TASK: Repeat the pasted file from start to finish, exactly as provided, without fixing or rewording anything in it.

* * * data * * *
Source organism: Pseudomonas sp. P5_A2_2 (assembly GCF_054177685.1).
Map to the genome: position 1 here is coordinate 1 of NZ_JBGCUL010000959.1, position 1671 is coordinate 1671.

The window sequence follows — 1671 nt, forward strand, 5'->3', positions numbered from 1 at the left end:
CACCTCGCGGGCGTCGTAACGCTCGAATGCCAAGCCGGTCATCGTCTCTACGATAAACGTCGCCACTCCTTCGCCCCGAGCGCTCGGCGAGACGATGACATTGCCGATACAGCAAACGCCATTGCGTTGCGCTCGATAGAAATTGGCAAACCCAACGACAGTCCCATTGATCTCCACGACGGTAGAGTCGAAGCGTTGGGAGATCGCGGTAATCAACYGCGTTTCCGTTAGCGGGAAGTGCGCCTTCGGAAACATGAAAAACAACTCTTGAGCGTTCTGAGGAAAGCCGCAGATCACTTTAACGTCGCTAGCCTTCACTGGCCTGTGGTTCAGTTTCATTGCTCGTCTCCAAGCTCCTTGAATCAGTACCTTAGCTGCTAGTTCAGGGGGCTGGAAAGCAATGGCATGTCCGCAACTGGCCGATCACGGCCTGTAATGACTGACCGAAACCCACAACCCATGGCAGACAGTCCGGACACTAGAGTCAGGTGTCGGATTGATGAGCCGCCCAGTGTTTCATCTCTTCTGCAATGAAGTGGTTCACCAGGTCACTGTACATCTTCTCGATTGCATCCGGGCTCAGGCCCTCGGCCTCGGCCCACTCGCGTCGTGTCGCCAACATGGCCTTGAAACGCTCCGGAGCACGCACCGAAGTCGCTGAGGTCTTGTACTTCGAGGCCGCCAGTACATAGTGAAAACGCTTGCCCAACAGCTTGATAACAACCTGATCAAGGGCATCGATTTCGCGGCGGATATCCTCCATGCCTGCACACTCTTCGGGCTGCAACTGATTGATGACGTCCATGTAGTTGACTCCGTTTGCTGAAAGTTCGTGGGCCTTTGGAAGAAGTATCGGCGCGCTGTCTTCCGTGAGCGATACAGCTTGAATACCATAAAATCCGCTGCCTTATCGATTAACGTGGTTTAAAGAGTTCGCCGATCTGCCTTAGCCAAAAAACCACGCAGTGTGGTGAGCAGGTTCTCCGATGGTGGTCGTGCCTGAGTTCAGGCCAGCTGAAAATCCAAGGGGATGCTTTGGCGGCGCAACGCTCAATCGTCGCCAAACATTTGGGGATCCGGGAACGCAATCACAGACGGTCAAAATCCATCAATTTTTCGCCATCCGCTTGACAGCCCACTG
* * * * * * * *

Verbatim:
Source organism: Pseudomonas sp. P5_A2_2 (assembly GCF_054177685.1).
Map to the genome: position 1 here is coordinate 1 of NZ_JBGCUL010000959.1, position 1671 is coordinate 1671.

The window sequence follows — 1671 nt, forward strand, 5'->3', positions numbered from 1 at the left end:
CACCTCGCGGGCGTCGTAACGCTCGAATGCCAAGCCGGTCATCGTCTCTACGATAAACGTCGCCACTCCTTCGCCCCGAGCGCTCGGCGAGACGATGACATTGCCGATACAGCAAACGCCATTGCGTTGCGCTCGATAGAAATTGGCAAACCCAACGACAGTCCCATTGATCTCCACGACGGTAGAGTCGAAGCGTTGGGAGATCGCGGTAATCAACYGCGTTTCCGTTAGCGGGAAGTGCGCCTTCGGAAACATGAAAAACAACTCTTGAGCGTTCTGAGGAAAGCCGCAGATCACTTTAACGTCGCTAGCCTTCACTGGCCTGTGGTTCAGTTTCATTGCTCGTCTCCAAGCTCCTTGAATCAGTACCTTAGCTGCTAGTTCAGGGGGCTGGAAAGCAATGGCATGTCCGCAACTGGCCGATCACGGCCTGTAATGACTGACCGAAACCCACAACCCATGGCAGACAGTCCGGACACTAGAGTCAGGTGTCGGATTGATGAGCCGCCCAGTGTTTCATCTCTTCTGCAATGAAGTGGTTCACCAGGTCACTGTACATCTTCTCGATTGCATCCGGGCTCAGGCCCTCGGCCTCGGCCCACTCGCGTCGTGTCGCCAACATGGCCTTGAAACGCTCCGGAGCACGCACCGAAGTCGCTGAGGTCTTGTACTTCGAGGCCGCCAGTACATAGTGAAAACGCTTGCCCAACAGCTTGATAACAACCTGATCAAGGGCATCGATTTCGCGGCGGATATCCTCCATGCCTGCACACTCTTCGGGCTGCAACTGATTGATGACGTCCATGTAGTTGACTCCGTTTGCTGAAAGTTCGTGGGCCTTTGGAAGAAGTATCGGCGCGCTGTCTTCCGTGAGCGATACAGCTTGAATACCATAAAATCCGCTGCCTTATCGATTAACGTGGTTTAAAGAGTTCGCCGATCTGCCTTAGCCAAAAAACCACGCAGTGTGGTGAGCAGGTTCTCCGATGGTGGTCGTGCCTGAGTTCAGGCCAGCTGAAAATCCAAGGGGATGCTTTGGCGGCGCAACGCTCAATCGTCGCCAAACATTTGGGGATCCGGGAACGCAATCACAGACGGTCAAAATCCATCAATTTTTCGCCATCCGCTTGACAGCCCACTG